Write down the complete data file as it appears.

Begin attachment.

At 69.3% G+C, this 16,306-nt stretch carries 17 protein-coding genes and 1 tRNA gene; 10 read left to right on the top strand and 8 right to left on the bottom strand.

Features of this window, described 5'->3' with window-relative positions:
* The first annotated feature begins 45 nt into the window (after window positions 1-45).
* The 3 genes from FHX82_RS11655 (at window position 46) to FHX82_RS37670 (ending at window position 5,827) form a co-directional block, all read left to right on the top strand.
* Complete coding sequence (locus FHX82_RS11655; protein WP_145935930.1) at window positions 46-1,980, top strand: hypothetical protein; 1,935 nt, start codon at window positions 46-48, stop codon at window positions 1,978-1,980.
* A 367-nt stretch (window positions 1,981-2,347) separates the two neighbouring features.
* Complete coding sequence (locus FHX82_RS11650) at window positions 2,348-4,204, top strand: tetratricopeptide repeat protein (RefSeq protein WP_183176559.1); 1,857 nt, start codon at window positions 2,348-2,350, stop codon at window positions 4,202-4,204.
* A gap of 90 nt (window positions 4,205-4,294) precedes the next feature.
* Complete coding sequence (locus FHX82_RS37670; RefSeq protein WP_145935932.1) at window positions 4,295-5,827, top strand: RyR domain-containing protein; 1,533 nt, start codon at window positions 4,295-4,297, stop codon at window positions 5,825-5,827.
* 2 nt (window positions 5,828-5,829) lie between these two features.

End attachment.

At 69.3% G+C, this 16,306-nt stretch carries 17 protein-coding genes and 1 tRNA gene; 10 read left to right on the top strand and 8 right to left on the bottom strand.

Features of this window, described 5'->3' with window-relative positions:
* The first annotated feature begins 45 nt into the window (after window positions 1-45).
* The 3 genes from FHX82_RS11655 (at window position 46) to FHX82_RS37670 (ending at window position 5,827) form a co-directional block, all read left to right on the top strand.
* Complete coding sequence (locus FHX82_RS11655; protein WP_145935930.1) at window positions 46-1,980, top strand: hypothetical protein; 1,935 nt, start codon at window positions 46-48, stop codon at window positions 1,978-1,980.
* A 367-nt stretch (window positions 1,981-2,347) separates the two neighbouring features.
* Complete coding sequence (locus FHX82_RS11650) at window positions 2,348-4,204, top strand: tetratricopeptide repeat protein (RefSeq protein WP_183176559.1); 1,857 nt, start codon at window positions 2,348-2,350, stop codon at window positions 4,202-4,204.
* A gap of 90 nt (window positions 4,205-4,294) precedes the next feature.
* Complete coding sequence (locus FHX82_RS37670; RefSeq protein WP_145935932.1) at window positions 4,295-5,827, top strand: RyR domain-containing protein; 1,533 nt, start codon at window positions 4,295-4,297, stop codon at window positions 5,825-5,827.
* 2 nt (window positions 5,828-5,829) lie between these two features.